Emphasis on schoolwork more than anything

"My mom was 18 when she got pregnant with me, and my dad was 21. He wasn't a teenager, but I feel like that's close enough.

I feel like my childhood was pretty standard, though I may have spent more time with my grandparents than a lot of kids do. My parents strongly emphasized schoolwork, to the point where I was grounded for several weeks because I got a C+ one marking period in honors geometry. Maybe a tad excessive, but I finished 4th in my high school class and went to the best college of anyone in my year, so I'm not complaining.

Outside of that though there was the inevitable friction that came as a result of my parents growing from children into adults, and they ended up divorcing when I was around 13. That was a rough period, but instead of acting out I threw myself into schoolwork. I'm glad I didn't take a different path."

Emphasis on schoolwork more than anything
Be ready for kids!

"I was born to a 15-year-old (pregnant at 14). This did not slow down my disco queen mom. She was in and out for days at a time. My dad made me feel like a burden most of the time. He was not a 'cool' young parent at all. He was an angry person for the situation he was in. Parents never married and separated after a year or two. I lived with lots of 'relatives' in San Jose for many years. My mom married 4 times indicating she is trying to find me a dad, but she is just the kind of person who does not take care of herself. I finally settled in with grandparents late grade school. They gave me stability during the stepdad trials. Parents never completed high school, nor my aunts and uncles from both sides.

In short, it was terrible. I surpassed my parents early in terms of education, emotional intelligence, income, social status, career, etc. When you don't have a good template to follow, and no one to fall back on, the struggle is real. I was lucky to find a girl that kept me out of trouble.

Aside from not trusting anyone, I am doing alright. I told my girl (now wife), no kids until jobs, house, car, and insurance were set in place. We have 3 kids now, a 5-bedroom home, solid jobs, and DON'T use babysitters or family for help."

Be ready for kids!

Text Source

[Article Source]

Didn't miss out on much growing up

"My mom was 19 and my dad was 18. My biological dad left as soon as he found out my mom was pregnant. When she was like 3-4 months along, she met a guy and fell in love. They've been together ever since. He adopted me, raised me, and he's my 'true' dad. Getting my bio dad to give up his parental rights was a hassle, but he eventually caved and that's when the adoption happened. I still had contact with my bio dad and his family throughout my childhood, but nothing substantial. When I was 9, however, my bio dad's brother passed away and it was a wake up call for my dad that he wanted to be more involved.

That was 14 years ago and I have an amazing life. My mom/dad and biological dad/his wife are all good friends who co-parent wonderfully. We all celebrate holidays together and it's great. Over the years my biological dad has apologized for walking away and not being a good dad when I was growing up, but I had a dad and I feel like I didn't really miss out on much.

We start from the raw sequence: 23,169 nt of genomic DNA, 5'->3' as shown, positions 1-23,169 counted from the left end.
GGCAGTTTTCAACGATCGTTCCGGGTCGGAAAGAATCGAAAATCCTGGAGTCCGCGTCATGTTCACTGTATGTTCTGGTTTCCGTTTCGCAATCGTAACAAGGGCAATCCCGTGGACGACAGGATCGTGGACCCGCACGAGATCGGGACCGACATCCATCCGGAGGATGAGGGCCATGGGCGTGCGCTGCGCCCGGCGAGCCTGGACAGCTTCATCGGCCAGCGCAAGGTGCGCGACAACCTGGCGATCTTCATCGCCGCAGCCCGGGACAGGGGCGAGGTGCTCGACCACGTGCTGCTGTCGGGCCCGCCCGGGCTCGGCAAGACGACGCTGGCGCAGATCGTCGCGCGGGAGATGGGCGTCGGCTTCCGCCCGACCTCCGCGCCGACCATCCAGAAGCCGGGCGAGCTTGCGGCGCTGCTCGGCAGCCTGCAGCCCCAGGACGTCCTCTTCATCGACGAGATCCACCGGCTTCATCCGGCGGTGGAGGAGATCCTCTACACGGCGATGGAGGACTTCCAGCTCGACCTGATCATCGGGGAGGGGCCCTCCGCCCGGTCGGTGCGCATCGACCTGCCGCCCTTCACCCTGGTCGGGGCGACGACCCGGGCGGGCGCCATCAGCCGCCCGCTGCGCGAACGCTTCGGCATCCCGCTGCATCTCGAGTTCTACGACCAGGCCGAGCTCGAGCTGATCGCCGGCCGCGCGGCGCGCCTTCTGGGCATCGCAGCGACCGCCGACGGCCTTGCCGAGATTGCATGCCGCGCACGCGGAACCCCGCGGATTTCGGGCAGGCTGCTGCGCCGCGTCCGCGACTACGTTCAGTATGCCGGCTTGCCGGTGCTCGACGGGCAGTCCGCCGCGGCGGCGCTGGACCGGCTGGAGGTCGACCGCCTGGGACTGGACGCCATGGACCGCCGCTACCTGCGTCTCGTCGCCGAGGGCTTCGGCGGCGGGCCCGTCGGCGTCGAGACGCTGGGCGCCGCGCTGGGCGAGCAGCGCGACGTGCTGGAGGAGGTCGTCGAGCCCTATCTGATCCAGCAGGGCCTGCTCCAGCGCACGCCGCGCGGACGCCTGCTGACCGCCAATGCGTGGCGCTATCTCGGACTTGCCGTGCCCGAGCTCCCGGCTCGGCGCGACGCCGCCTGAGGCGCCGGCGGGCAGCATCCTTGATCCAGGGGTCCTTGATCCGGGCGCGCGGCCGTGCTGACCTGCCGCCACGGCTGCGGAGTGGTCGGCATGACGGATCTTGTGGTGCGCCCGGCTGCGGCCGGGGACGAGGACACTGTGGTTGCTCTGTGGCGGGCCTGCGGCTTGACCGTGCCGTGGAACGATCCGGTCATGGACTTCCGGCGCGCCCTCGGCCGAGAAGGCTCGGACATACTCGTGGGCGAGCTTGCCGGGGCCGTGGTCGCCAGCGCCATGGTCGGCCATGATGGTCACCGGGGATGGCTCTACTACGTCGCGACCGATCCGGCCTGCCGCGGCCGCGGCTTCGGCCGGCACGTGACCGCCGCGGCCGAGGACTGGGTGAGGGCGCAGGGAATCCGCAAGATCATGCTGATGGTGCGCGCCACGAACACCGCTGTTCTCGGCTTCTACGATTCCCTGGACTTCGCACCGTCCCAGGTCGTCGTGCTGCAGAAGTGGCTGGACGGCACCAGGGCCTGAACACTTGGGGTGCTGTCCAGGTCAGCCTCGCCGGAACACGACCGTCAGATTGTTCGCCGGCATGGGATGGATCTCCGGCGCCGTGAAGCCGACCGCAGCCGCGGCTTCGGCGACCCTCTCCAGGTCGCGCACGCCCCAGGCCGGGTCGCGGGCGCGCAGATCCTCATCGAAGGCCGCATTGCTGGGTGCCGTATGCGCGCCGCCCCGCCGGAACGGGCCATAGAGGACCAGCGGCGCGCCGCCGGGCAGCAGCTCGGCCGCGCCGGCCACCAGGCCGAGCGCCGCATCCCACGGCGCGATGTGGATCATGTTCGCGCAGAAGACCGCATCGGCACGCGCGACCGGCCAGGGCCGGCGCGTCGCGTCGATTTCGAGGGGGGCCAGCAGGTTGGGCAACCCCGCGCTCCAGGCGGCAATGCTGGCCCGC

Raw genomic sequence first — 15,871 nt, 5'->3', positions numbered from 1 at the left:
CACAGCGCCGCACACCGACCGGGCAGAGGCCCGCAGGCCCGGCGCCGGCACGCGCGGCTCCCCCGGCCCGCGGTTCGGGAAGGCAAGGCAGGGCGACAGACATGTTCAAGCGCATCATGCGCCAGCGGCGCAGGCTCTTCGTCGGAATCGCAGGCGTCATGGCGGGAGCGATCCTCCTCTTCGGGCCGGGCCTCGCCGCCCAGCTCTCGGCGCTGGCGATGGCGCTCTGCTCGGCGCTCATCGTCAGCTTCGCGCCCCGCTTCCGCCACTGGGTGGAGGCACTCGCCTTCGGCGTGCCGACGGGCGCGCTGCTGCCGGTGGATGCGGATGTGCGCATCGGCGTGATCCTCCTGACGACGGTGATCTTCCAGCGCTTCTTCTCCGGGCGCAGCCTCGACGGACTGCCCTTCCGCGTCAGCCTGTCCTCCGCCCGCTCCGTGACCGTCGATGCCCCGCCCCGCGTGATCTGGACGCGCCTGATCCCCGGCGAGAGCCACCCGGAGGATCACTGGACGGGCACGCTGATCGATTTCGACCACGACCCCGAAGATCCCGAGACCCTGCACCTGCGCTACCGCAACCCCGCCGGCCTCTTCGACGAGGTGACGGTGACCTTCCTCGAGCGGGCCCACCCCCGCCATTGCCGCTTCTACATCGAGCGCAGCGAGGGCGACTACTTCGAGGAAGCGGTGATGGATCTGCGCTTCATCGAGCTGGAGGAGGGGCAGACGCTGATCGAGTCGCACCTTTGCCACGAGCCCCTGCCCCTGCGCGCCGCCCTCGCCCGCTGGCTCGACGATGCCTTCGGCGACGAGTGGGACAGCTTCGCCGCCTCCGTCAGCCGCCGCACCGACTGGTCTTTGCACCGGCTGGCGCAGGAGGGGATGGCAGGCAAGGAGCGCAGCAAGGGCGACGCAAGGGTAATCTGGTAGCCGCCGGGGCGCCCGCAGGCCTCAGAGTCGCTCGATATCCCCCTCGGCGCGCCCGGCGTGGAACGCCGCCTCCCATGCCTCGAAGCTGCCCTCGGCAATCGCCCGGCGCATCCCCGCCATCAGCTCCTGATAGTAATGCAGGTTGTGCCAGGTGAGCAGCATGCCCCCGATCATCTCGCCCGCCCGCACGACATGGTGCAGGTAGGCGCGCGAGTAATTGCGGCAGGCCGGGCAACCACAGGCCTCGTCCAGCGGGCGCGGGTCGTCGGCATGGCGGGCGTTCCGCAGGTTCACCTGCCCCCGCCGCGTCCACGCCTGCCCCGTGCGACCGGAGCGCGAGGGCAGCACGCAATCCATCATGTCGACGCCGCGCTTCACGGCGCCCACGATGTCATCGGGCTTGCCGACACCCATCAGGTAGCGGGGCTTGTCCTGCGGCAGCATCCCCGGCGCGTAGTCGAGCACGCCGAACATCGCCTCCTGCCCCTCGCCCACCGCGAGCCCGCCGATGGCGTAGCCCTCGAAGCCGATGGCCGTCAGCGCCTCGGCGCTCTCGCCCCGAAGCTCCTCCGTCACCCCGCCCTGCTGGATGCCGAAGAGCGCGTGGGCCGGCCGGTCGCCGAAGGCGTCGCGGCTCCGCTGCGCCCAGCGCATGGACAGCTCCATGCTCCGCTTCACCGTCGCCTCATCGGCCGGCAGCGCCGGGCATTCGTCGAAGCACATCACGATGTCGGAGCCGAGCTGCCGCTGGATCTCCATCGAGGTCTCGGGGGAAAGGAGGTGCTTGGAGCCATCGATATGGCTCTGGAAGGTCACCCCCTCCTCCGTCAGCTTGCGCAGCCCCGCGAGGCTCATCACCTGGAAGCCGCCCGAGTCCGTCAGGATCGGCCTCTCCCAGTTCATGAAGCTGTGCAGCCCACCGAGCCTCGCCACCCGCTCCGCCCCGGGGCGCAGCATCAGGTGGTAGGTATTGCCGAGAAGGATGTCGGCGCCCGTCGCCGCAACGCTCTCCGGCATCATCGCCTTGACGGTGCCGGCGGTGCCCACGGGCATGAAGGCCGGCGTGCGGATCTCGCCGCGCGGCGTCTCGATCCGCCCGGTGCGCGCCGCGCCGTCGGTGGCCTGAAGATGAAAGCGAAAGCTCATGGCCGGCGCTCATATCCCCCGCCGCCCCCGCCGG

The only thing I felt was different than my friends parents was that my parents were noticeably younger. My parents were turning 35 when most of my friends parents were turning 50. Im super proud of my parents for raising me so well because I doubt I could have handled a family so well as teenagers.

Also, my biological dad and stepmom had a baby girl a few years back. There is a 19 year age gap between my mom and I, and a 19 year age gap between me and my half-sister. People have often confused my mom and I as sisters, then think my baby sister is my daughter."

Didn't miss out on much growing up
Lacking qualities established by parents

"Mom had me at 18 and I think my dad was a year older. My grandmother was really involved in my life, to the point where she was like my second parent. More like my first parent at some points actually. I went with my dad on weekends and wasn't really close with him, it was always the day that I dreaded. It was kind of my fault though, I've always been scared of him for some reason. He never hit me or did anything that I can think of that would have done it. My theory is that I was always around women, so I felt safe around women.

In my early life, I lived in the upper unit of my great-grandmas house with my mom and eventually my brother who was born when I was 7 or 8. My mom had a pill addiction at some point and would always take me to "the clinic" which is a methadone clinic. I never experienced any of the addiction though, I guess it was mostly when I was really young. Eventually my mom got into a program that would basically pay your rent for you and moved to another town/school district. I stayed at my great-grandmas with my grandma upstairs.

Eventually, my grandma got sick to the point where she was constantly in the hospital and was disabled. In school I was the kid that never did homework and always failed, somehow I moved on to the next grade though. I never really learned discipline and was always told I was special (the good kind) and it still affects me to this day. I really lack a lot of the qualities most people's parents establish on them growing up."

Lacking qualities established by parents
A neglectful mother

"My parents were 18. They fought a lot when I was younger, and my dad had an affair. I had a younger brother and sister, then my parents divorced when I was in third grade.

My dad made good money, and my mom didn't work. She lived off of child support and welfare. My dad was supportive in sports and what not, but I only saw him on the weekends.